I stated explicit instructions on the previous page. If you really can't figure it out from that, well, not sure what else I can do.
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Messages - zar090
How does this work? Where was the fee waiver hiding?
This has been stated earlier in this thread, but basically: log on to LSAC. Go to Applications and pick a school. Fill out at least part of the application. Click on 'Continue' on the bottom of the page. It will warn you about not attaching any documents. Disregard, because you're going to be cancelling out later anyway. On the next page Preview your document then hit Continue again. On this page it should either be asking for your application fee OR it will inform you you have received a fee waiver. Click Send Later on the bottom of the screen, unless you want to send in your application partially filled in with no PS, resume, or anything else, heh.
It's "hidden" because I haven't received any mail or email from Michigan about a fee waiver yet. It's very possible that I will be notified in the near future though.
« on: October 21, 2007, 08:39:31 PM »
Wow, final_id. Talk about overthinking it.
« on: October 21, 2007, 08:29:54 PM »
If it were me I'd stick with the Finance degree. Presumably, you have at least some interest in finance, yes? Yeah, you could graduate a year earlier and work, but in that scenario you're betting 100% on law school and lawyering. What if you hate law school? What if you become a lawyer for a few years and decide it isn't for you (lots of lawyers drop out of the profession every year)? In that case, that finance degree is going to be a lot more useful than "interdisciplinary studies."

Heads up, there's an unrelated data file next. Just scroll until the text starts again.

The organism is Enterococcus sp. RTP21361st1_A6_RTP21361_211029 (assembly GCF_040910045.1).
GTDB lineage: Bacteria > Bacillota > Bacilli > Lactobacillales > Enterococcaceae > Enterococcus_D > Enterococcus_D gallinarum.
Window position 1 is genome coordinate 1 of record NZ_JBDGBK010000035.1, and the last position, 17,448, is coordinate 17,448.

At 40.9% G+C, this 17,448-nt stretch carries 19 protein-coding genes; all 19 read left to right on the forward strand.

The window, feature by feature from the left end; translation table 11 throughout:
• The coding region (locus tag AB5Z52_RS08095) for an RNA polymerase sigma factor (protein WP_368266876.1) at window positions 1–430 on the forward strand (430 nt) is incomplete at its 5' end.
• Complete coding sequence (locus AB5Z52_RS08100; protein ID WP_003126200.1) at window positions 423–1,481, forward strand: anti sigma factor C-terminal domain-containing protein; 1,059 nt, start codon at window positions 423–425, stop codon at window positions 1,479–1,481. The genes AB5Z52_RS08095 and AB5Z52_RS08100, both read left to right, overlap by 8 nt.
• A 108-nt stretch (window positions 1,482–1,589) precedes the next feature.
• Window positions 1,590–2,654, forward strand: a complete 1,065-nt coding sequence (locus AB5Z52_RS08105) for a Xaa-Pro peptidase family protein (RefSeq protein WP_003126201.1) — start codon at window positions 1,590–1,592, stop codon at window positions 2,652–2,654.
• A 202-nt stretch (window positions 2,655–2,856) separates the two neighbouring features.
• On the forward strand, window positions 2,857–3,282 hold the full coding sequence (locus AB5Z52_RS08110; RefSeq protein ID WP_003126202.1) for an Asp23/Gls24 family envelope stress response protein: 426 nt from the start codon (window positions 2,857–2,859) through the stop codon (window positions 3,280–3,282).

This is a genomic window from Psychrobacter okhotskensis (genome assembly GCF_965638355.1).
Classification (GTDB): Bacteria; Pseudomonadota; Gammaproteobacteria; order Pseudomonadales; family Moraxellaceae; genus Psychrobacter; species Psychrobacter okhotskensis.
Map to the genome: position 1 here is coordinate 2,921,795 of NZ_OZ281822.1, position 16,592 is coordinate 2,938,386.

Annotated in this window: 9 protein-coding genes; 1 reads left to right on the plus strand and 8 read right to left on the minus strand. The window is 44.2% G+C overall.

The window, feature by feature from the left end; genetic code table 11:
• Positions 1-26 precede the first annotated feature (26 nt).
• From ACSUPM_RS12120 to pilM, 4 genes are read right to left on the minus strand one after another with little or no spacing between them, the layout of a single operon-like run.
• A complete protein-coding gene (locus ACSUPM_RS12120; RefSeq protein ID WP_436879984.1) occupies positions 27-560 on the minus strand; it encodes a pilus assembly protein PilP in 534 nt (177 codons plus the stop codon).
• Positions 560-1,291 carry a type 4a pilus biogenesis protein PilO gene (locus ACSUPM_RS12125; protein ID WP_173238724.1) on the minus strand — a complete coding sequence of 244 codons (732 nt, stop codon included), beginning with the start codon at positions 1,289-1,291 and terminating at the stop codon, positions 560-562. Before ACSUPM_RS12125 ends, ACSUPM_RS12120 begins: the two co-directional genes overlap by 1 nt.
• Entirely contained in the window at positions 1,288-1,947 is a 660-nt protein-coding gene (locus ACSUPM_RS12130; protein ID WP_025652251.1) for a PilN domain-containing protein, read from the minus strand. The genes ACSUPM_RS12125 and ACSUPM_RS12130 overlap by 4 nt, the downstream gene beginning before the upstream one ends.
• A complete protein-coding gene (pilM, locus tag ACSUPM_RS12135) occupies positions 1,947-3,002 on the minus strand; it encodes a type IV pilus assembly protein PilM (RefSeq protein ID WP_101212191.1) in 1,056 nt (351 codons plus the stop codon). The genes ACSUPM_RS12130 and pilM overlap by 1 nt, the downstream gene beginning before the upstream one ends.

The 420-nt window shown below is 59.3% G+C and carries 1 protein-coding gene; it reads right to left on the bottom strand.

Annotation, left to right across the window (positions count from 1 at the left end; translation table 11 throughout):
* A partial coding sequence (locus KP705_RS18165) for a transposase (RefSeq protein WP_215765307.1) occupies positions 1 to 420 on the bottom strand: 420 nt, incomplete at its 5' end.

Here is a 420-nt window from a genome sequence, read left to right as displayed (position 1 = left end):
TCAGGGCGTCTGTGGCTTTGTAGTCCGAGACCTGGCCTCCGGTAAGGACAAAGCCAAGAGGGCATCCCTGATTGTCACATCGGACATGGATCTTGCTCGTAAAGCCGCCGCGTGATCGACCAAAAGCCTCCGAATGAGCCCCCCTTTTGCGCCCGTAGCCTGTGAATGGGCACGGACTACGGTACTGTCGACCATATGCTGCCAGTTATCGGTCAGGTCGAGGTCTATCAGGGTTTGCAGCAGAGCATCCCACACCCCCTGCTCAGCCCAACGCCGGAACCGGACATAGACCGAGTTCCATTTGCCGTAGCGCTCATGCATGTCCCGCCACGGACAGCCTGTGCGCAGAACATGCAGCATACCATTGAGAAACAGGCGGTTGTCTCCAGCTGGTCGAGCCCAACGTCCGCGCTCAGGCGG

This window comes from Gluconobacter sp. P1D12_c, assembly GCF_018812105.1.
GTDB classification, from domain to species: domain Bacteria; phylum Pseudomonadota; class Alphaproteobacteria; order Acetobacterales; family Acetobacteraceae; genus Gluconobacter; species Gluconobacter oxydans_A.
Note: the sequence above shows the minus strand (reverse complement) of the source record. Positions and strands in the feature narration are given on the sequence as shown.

Also, I wouldn't really worry about taking any law-specific UG courses. They're not necessary whatsoever. In fact, I've often read that law school adcomms look on majors like prelaw and criminal justice with disfavor. Not sure they'd be that thrilled with interdisciplinary studies either.
But again, that's just me.
Thanks much for the information. I have a couple more questions.
Would it be a good idea for me to do ED at Chicago? I am leaning towards no, since even though I very much wish to attend there, I feel I could still be swayed to another school with a more generous scholarship offer. I'd like to minimize debt incurred. Also, it seems to me that if you do ED, you obviously will not have that scholarship negotiation leverage you mentioned earlier. Am I missing something here? Besides the fact that my admission is more likely with ED (I think?).
Any opinion on Chicago's version of LRAP (the HPIP)? One of the motivating factors for my interest in Michigan is their excellent LRAP. This HPIP seems a bit different, and I am not really certain whether it is better or worse than Michigan's more traditional LRAP.